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21 October 2014
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teachingliteracy:

i am yet to chase the sun (by refeti)

teachingliteracy:

i am yet to chase the sun (by refeti)

21 October 2014
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Personally, I am a hedonistic reader; I have never read a book merely because it was ancient. I read books for the aesthetic emotions they offer me, and I ignore the commentaries and criticism.

— Jorge Luis Borges, Seven Nights 
20 October 2014
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ohsomanybooks:

what arrived today: meant to be 

ohsomanybooks:

what arrived today: meant to be 

20 October 2014
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ohsomanybooks:

this book is beautiful inside and out

20 October 2014
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Many people accept the idea that each of us has a certain resolute innerness—a kernel of selfhood that we can’t share with others. (Levin, at the end of “Anna Karenina,” calls it his “holy of holies,” and says that, no matter how close he grows to the people around him, there will always be “the same wall between my soul’s holy of holies and other people, even my wife.”) What interested Woolf was the way that we become aware of that innerness. We come to know it best, she thought, when we’re forced, at moments of exposure, to shield it against the outside world.

There can be something enjoyable, even revelatory about that feeling of self-protection, which is why we seek out circumstances in which we can feel more acutely the contrast between the outside world and our inner selves. Woolf was fascinated by city life—by the feeling of solitude-on-display that the sidewalk encourages, and by the way that “street haunting,” as she called it, allows you to lose and then find yourself in the rhythm of urban novelty and familiarity. She was drawn to the figure of the hostess: the woman-to-be-looked-at, standing at the top of the stairs, friendly to everyone, who grows only more mysterious with her visibility. (One of the pleasures of throwing a party, Woolf showed, is that it allows you to surprise yourself: surrounded by your friends, the center of attention, you feel your separateness from the social world you have convened.) She showed how parents, friends, lovers, and spouses can become more unknowable over time, not less—there is a core to their personhood that never gives itself up. Even as they put their lives on display, she thought, artists thrive when they maintain a final redoubt of privacy—a wellspring that remains unpolluted by the world outside. “A thing there was that mattered; a thing, wreathed about with chatter, defaced, obscured in her own life, let drop every day in corruption, lies, chatter,” Clarissa thinks, at the end of “Mrs. Dalloway.” Of course, it’s the chatter—the party—that helps her know that she has something to lose in the first place.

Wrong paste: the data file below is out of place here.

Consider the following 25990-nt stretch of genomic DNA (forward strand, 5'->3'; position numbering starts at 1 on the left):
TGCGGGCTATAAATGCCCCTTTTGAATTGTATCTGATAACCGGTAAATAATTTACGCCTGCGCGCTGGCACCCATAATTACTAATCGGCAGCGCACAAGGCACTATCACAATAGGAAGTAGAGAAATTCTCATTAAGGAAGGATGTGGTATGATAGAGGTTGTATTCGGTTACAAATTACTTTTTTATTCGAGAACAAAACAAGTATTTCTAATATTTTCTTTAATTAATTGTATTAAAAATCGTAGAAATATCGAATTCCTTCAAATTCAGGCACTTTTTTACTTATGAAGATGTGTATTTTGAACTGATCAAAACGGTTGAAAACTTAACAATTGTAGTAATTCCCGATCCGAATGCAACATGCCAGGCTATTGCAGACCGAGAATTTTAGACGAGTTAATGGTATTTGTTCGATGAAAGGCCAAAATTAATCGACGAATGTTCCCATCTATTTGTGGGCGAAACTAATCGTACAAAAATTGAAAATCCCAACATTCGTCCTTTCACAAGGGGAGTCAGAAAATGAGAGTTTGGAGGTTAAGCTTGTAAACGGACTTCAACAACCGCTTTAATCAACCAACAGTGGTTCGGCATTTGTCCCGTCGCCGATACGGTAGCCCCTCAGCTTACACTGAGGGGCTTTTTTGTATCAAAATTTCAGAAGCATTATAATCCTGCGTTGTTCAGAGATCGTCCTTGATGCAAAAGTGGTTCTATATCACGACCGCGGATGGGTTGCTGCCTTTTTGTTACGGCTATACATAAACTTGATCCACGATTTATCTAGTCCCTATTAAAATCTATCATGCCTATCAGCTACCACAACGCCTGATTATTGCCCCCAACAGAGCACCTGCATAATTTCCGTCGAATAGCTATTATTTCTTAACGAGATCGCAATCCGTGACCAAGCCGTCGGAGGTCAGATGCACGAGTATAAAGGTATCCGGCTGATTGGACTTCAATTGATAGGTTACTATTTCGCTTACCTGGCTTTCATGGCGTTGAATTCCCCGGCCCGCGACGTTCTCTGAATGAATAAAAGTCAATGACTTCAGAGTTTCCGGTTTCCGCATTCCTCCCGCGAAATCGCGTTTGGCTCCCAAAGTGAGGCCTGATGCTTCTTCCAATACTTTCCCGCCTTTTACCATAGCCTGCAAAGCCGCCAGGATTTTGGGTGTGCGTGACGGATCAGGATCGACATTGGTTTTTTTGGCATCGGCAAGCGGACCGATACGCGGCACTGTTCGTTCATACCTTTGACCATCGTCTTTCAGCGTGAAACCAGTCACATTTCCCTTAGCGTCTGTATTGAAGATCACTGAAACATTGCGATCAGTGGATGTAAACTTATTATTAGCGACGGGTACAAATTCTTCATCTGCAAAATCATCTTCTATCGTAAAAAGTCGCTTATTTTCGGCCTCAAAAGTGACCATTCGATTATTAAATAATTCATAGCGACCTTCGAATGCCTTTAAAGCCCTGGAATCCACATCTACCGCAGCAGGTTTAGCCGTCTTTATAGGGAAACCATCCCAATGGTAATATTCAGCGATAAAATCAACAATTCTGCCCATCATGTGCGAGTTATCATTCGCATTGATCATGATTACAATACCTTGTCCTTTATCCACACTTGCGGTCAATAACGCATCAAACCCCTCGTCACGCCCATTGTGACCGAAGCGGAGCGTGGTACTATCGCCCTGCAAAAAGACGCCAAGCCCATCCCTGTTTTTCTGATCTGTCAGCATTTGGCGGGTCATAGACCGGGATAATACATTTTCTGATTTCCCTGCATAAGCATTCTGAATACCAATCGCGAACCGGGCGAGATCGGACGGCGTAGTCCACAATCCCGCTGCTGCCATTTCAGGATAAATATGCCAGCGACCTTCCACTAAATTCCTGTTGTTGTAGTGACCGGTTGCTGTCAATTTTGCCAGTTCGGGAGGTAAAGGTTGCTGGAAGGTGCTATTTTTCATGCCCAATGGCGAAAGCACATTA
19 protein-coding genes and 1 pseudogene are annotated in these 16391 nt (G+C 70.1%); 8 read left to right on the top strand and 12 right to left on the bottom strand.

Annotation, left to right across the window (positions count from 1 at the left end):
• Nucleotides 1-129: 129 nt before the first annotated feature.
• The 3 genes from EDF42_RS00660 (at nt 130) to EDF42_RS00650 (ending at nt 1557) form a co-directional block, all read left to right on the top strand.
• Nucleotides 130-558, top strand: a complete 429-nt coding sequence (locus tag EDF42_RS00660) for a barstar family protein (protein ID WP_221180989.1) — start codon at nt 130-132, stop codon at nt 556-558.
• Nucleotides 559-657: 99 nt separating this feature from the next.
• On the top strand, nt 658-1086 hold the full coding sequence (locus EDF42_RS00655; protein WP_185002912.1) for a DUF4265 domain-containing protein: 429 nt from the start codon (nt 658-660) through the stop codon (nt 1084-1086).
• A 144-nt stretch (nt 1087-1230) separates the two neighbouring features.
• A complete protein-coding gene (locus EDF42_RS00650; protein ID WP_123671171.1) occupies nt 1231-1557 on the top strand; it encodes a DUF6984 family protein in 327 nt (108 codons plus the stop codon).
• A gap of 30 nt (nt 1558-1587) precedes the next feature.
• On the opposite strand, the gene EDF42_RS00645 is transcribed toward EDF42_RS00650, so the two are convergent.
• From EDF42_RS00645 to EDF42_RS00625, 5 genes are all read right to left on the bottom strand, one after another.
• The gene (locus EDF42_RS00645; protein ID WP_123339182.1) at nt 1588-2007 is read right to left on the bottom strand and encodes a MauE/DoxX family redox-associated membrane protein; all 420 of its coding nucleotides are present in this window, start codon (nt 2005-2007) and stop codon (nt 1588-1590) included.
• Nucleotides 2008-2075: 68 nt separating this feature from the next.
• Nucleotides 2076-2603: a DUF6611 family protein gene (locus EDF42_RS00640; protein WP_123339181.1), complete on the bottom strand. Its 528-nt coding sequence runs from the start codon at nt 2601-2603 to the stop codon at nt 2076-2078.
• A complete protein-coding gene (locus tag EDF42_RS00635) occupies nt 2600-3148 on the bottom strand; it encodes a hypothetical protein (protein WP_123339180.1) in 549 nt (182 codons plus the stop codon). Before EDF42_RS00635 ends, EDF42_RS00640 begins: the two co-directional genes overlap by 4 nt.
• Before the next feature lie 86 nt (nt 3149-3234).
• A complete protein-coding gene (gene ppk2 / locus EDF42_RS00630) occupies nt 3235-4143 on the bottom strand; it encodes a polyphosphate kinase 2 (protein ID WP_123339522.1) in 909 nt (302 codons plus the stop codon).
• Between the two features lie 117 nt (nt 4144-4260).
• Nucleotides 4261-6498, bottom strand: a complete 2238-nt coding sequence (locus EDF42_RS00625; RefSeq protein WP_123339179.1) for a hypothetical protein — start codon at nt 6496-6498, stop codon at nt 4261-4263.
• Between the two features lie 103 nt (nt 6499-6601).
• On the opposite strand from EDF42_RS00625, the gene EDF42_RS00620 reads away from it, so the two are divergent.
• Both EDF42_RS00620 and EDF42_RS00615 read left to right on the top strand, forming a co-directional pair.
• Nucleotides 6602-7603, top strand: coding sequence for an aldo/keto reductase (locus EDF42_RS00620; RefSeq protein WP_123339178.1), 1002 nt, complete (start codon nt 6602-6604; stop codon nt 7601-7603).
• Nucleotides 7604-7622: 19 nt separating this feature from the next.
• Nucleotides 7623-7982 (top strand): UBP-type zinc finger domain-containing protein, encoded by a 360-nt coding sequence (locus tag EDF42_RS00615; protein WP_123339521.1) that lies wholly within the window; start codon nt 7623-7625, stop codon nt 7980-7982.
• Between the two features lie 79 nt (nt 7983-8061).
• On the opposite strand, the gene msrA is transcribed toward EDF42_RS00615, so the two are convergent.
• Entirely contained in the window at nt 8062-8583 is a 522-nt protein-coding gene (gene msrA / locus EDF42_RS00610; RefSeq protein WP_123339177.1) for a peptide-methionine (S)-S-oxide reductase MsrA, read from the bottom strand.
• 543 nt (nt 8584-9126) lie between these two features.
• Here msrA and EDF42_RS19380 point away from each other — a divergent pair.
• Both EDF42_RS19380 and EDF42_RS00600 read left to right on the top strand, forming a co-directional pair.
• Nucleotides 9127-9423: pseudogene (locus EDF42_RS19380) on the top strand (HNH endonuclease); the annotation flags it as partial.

— Joshua Rothman, Virginia Woolf’s Idea of Privacy 
20 October 2014
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bibliolectors:

Summer in books / Verano entre libros (ilustración de Miss Cyndi)

bibliolectors:

Summer in books / Verano entre libros (ilustración de Miss Cyndi)

20 October 2014

Thanks to Vanessa I have a nice new icon. I’m still just a stack of books, though that’s the way I like it.

#+   
20 October 2014
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teachingliteracy:

last day @ woodloch.

teachingliteracy:

last day @ woodloch.

#books   
19 October 2014
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paperbackcastles:

My entry in the #Folioshelfies contest. God, I’d love to win.

paperbackcastles:

My entry in the #Folioshelfies contest. God, I’d love to win.

#books   
19 October 2014
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bibliolectors:

In the library: I have enough money? / En la librería: tengo bastante dinero? (ilustración de Seonna Hong)

bibliolectors:

In the library: I have enough money? / En la librería: tengo bastante dinero? (ilustración de Seonna Hong)

19 October 2014
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lemieletlalune:

Pretty much sums up my life. (Thanks for the tote @cindyloughridge and @erikheywood!)

lemieletlalune:

Pretty much sums up my life. (Thanks for the tote @cindyloughridge and @erikheywood!)

19 October 2014
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Draw a monster. Why is it a monster?

Daughter by Janice Lee
#quote   #Janice Lee   
19 October 2014
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samantha-marie:

Went book shopping. (at Wonder Book & Video)

samantha-marie:

Went book shopping. (at Wonder Book & Video)

18 October 2014
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The only important thing in a book is the meaning that it has for you.

— W. Somerset Maugham